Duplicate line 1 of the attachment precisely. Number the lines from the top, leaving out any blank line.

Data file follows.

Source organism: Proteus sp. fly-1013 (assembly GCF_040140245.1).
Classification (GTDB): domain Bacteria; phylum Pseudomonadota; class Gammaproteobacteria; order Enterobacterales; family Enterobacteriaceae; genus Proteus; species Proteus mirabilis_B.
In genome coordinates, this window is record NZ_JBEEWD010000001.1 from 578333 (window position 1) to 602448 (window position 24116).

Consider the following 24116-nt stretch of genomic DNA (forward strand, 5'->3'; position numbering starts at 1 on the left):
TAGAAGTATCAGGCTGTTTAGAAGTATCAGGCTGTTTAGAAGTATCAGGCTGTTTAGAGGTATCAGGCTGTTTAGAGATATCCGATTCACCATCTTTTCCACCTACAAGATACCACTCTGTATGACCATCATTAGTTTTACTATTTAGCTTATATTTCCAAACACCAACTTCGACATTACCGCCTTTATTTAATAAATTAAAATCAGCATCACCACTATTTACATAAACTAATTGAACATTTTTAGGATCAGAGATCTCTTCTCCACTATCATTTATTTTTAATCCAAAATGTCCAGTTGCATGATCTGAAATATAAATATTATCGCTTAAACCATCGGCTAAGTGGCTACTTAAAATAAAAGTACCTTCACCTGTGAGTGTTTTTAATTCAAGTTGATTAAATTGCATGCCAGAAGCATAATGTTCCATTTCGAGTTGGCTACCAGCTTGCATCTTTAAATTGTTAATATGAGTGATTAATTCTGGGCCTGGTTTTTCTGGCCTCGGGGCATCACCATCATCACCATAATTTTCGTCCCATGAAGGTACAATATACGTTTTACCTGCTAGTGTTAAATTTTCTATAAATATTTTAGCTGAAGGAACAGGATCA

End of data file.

Source organism: Proteus sp. fly-1013 (assembly GCF_040140245.1).